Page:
* Primary progressive aphasia (PPA) causes a person to have trouble with expressive and receptive speaking—finding and/or expressing thoughts and/or words. Sometimes a person with PPA cannot name common objects. Problems with memory, reasoning, and judgment are not apparent at first but can develop and progress over time. PPA is a language disorder not to be confused with the aphasia that can result from a stroke. Many people with PPA, though not all, develop symptoms of dementia. In one form of PPA, called semantic PPA or semantic dementia, a person slowly loses the ability to understand single words and sometimes to recognize the faces of familiar people and common objects.

Other types of FTDs include:

* Frontotemporal dementia with parkinsonism linked to chromosome 17 (FTDP-17), a rare form of dementia that is believed to be inherited from one parent and is linked to a defect in the gene that makes the tau protein. The three core features are behavioral and personality changes, cognitive impairment, and motor symptoms. People with this type of FTD often have delusions, hallucinations, and slowness of movement and tremor as seen in Parkinson’s disease. Typical behavioral/personality characteristics include apathy, defective judgment, and compulsive and abusive behavior. Diagnosis of the disorder requires the confirmed presence of clinical features and genetic analysis. Palliative and symptomatic treatments such as physical therapy are the mainstays of management.

* Pick’s disease, a tauopathy subtype of FTD characterized by hallmark Pick bodies—masses comprised of tau protein that accumulate inside nerve cells, causing them to appear enlarged or balloon-like. Some of the symptoms of this rare neurodegenerative disorder are similar to those of AD, including loss of speech, inappropriate behavior, and trouble with thinking. However, while inappropriate behavior characterizes the early stages of Pick’s disease, memory loss is often the first symptom of AD. Antidepressants and antipsychotics can control some of the behavioral symptoms of Pick’s disease, but no treatment is available to stop the disease from progressing.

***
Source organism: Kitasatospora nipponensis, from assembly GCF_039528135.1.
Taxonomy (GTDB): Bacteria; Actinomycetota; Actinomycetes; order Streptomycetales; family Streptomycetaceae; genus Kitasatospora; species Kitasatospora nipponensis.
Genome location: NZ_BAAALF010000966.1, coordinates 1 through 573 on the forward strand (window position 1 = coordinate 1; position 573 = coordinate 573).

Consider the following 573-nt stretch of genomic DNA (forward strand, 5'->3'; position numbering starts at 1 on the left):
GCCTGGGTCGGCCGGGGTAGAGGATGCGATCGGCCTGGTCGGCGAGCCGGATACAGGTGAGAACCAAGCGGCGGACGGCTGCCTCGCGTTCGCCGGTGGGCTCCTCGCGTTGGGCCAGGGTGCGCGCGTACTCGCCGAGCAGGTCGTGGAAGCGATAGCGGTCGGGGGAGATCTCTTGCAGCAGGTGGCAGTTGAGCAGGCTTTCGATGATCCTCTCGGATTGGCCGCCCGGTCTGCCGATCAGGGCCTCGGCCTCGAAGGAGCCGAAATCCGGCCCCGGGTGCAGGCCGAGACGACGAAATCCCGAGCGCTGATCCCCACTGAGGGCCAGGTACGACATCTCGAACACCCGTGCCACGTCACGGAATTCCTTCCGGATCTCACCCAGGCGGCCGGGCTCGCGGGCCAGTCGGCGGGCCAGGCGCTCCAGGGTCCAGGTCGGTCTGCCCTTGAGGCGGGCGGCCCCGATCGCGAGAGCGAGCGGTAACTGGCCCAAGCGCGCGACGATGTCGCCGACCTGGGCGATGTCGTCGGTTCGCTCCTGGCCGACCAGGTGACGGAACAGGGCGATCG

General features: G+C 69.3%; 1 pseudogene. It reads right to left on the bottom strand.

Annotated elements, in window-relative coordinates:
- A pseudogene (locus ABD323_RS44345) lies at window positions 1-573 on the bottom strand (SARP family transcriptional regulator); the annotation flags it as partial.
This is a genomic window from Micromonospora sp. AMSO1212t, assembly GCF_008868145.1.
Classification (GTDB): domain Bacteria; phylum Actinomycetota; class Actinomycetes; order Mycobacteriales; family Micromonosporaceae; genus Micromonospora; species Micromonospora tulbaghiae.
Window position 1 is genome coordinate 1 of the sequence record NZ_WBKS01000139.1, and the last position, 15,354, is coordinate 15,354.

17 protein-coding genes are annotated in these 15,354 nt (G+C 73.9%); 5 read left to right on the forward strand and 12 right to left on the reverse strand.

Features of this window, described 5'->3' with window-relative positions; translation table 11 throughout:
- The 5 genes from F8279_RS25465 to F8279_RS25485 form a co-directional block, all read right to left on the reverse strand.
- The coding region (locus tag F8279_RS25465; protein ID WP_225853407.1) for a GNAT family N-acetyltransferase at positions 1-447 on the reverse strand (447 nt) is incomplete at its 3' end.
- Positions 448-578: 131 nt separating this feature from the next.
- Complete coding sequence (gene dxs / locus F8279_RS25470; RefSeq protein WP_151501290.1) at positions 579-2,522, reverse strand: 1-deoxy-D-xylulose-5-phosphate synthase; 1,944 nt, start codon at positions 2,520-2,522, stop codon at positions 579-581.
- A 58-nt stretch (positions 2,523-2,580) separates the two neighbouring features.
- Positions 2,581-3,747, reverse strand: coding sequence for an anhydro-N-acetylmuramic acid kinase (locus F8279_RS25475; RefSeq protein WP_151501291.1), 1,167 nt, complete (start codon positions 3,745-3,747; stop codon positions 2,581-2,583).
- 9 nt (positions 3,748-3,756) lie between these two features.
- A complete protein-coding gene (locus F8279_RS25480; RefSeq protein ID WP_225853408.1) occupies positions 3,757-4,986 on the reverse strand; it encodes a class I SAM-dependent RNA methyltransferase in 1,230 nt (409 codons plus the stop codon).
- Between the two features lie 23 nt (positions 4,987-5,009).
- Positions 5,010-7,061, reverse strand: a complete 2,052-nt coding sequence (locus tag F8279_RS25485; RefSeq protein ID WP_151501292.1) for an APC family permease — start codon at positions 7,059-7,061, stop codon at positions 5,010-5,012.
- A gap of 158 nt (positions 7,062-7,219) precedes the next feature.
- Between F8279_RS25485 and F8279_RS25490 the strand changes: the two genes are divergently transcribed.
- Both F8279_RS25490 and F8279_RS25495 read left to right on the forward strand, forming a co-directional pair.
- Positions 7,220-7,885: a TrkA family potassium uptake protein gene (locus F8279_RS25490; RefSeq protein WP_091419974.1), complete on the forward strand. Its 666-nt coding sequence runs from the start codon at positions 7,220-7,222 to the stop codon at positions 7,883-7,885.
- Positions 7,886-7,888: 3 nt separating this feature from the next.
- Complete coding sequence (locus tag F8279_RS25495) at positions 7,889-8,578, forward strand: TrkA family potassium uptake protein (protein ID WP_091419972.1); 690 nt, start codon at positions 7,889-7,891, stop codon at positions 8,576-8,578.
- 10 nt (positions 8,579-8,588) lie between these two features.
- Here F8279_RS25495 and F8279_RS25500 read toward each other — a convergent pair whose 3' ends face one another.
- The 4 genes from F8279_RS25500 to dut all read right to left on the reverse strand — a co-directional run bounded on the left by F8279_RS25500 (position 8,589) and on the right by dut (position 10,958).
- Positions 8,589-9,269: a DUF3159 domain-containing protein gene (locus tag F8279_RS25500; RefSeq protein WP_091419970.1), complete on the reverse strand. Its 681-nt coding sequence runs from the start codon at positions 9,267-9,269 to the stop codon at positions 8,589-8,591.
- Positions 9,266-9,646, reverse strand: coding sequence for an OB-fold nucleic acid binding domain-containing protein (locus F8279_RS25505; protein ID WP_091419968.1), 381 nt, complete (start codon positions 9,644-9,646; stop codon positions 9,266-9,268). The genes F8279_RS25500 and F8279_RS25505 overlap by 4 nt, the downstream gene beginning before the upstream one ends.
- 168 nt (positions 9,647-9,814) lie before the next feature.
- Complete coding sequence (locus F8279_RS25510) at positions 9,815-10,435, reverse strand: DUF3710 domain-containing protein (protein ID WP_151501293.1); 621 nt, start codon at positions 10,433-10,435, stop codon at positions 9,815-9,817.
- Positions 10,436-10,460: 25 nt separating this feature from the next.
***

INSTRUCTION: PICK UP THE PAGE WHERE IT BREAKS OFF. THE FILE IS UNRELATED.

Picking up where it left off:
Progressive supranuclear palsy (PSP) is a rare brain disorder that damages the upper brain stem, including the substantia nigra (a movement control center in the midbrain). This region also is affected in Parkinson’s disease, which may explain an overlap in motor symptoms shared by these disorders. Eye movements are especially affected, causing slow and then limited mobility of the eye. The most common early signs and symptoms include loss of balance, unexplained falls, general body stiffness, apathy, and depression. A person with this type of dementia may suddenly laugh or cry very easily (known as pseudobulbar affect). As the disorder progresses, people develop blurred vision and a characteristic vacant stare that involves loss of facial expression. Speech usually becomes slurred, and swallowing solid foods or liquids becomes difficult. PSP gets progressively worse, but people can live a decade or more after the onset of symptoms. Dextromethorphan, a common ingredient in cough medicine, has been approved for the treatment of pseudobulbar affect.